Irwin Goldenberg, Jewish Federation of Greater Los Angelespast president and an active community leader, died on March 20. He was 85.
Goldenberg was born in Chisholm, Minn. — population 8,000,which included about 35 Jewish families. His father had moved there fromMinneapolis. Known as “Irky” to his friends, Goldenberg lost his father when hewas only 10 years old, but not before his father imparted Goldenberg and hisfour siblings with the importance of synagogue life and hachnasat orchim — theJewish tradition of welcoming guests into the home.
“Our doors were always open,” Goldenberg told Jay Schuster,The Federation’s senior assistant director of communications, in a 1997interview. “We always had people … They would just knock on the door andalways get a welcome and a hot meal.”
After receiving his education at the University ofMinnesota, Goldenberg moved his entire family to Los Angeles, where he and hisyounger brother, Joe, established a wholesale plywood lumber business, whichthe two owned and ran for 37 years.
Goldenberg’s long history of Jewish involvement in LosAngeles began in the mid-1940s, through his work as a counselor with YoungJudea and the Zionist Youth Movement. After becoming president of JewishVocational Service, Goldenberg became active in the United Jewish Fund (UJF).Â
He shot to the top of the UJF, where he became the head ofthe major gifts division and served twice as general chair of the entirecampaign. He subsequently served a term as Federation president. On thenational level, he sat on the boards of the Council of Jewish Federations,Hebrew Immigrant Aid Society and the American Jewish Joint DistributionCommittee.
Outside of the Federation fold, Goldenberg also presidedover the American Israel Chamber of Commerce, and he was national chair ofAmerican Friends of Ben Gurion University. Beyond the Jewish community, he waspresident of the Southern California Plywood Association and also served forfive years as a commissioner for the Los Angeles Building and SafetyCommission.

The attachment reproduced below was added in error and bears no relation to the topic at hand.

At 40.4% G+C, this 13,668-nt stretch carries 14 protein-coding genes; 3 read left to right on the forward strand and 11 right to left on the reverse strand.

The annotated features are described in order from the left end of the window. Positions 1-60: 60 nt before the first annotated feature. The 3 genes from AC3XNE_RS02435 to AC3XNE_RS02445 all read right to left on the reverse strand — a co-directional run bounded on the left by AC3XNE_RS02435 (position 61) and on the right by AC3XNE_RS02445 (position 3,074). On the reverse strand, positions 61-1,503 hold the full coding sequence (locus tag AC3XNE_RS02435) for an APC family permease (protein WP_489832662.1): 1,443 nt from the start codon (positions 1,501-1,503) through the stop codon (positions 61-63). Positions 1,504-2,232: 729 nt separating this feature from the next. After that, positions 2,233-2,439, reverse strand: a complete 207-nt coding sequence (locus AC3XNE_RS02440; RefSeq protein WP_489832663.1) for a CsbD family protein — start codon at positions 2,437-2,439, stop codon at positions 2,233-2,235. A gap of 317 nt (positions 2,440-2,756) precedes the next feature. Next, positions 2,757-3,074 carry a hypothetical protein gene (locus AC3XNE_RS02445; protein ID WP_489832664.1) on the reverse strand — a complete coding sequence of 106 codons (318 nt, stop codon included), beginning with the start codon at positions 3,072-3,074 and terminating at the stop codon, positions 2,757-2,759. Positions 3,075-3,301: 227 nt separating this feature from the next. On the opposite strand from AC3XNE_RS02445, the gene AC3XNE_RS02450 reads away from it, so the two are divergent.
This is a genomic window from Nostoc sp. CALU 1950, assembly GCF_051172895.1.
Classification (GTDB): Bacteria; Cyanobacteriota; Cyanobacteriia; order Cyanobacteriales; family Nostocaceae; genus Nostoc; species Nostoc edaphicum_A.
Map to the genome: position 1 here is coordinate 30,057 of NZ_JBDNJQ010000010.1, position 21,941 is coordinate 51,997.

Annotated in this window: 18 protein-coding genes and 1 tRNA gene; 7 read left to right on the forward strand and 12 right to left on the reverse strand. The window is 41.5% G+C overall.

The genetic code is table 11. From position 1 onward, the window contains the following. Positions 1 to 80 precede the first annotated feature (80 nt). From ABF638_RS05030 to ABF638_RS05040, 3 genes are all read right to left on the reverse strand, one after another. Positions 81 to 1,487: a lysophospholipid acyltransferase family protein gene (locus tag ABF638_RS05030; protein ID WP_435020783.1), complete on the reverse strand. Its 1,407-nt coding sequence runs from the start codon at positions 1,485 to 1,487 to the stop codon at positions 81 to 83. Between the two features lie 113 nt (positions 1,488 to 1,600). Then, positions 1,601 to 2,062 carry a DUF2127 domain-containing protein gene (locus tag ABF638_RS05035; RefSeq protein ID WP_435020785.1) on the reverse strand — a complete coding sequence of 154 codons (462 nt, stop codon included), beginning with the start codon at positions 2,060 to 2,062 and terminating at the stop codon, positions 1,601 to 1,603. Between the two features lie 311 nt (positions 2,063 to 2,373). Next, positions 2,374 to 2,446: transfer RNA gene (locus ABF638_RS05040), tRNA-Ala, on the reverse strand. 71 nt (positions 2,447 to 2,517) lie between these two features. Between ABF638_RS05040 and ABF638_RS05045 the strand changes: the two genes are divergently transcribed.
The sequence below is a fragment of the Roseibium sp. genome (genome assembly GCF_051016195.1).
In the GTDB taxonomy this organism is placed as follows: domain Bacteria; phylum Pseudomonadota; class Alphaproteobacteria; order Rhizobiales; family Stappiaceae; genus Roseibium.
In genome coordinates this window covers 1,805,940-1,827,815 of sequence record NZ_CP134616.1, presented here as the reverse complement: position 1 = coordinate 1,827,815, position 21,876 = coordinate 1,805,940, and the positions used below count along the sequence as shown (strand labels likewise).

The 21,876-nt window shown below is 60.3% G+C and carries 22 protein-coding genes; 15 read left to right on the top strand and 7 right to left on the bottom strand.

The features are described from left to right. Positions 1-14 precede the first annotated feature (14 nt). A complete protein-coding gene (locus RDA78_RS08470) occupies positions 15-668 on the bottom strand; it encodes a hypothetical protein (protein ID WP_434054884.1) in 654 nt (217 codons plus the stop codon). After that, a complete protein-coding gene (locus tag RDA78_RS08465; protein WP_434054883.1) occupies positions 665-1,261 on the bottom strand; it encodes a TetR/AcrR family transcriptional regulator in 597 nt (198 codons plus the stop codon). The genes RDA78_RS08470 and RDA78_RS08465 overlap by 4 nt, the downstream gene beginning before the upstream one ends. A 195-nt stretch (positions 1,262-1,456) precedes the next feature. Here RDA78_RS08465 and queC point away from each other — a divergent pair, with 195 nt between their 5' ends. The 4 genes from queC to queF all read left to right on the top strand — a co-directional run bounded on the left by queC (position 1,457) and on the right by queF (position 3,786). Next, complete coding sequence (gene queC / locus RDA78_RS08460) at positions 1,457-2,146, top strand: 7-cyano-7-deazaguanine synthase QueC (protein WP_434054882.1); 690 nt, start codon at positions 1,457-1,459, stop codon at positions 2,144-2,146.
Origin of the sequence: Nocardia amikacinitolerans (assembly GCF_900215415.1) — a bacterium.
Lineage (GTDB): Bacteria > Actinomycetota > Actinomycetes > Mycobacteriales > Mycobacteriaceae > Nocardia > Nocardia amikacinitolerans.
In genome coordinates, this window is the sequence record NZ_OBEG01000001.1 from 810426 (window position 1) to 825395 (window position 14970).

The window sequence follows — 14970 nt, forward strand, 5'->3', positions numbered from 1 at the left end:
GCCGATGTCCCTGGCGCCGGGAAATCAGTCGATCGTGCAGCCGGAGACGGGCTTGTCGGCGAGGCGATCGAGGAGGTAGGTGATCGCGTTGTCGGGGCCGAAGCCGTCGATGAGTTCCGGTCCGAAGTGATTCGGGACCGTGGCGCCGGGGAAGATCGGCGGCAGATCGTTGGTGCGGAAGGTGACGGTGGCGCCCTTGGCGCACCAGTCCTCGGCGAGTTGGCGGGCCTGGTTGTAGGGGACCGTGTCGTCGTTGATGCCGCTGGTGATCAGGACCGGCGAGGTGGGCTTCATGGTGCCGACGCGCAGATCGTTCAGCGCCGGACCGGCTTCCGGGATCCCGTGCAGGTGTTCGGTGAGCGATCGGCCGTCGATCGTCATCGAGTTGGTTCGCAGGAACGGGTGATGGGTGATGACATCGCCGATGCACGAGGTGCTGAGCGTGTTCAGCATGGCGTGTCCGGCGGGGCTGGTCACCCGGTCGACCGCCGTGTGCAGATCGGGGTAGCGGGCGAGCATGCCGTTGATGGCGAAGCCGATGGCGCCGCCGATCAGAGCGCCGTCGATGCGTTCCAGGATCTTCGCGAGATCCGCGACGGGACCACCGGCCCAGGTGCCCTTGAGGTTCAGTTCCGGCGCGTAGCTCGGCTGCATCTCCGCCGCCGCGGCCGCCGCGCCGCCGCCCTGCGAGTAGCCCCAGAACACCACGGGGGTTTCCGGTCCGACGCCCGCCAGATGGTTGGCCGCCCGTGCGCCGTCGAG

Goldenberg was very concerned about the future of givingwithin the Jewish community and educating the up-and-coming generations to thevalue and upkeepÂ of Jewish tradition. He believed that making an impact onJewish youth began at home.
“Young people have to actually see the people being helpedat our programs,” Goldenberg said. “Telling them isn’t enough.”
“Our future will be secure If we can effectively instill thefeelings my generation grew up with in the younger generation. Each of us’old-timers’ has a responsibility to see that happens.”
“Irky was a giant in that generation of lay leaders,” saidJewish Federation President John Fishel. “He was always available to help us inthinking through very important community issues.”
Those issues included the decision to move back to theFederation’s 6505 Wilshire Blvd. headquarters following the Northridgeearthquake; The Federation’s relationship with its parent organization, UnitedJewish Communities of North America (UJC); and Federation-supported UJCcampaigns Operation Exodus and Operation Solomon.
“He really believed in what we do,” Fishel said.
Goldenberg is survived by his wife, Shirley; children,Wendy, Robin Lee and Daniel; and grandchildren, Tamra, Toni, Noah and Daisy.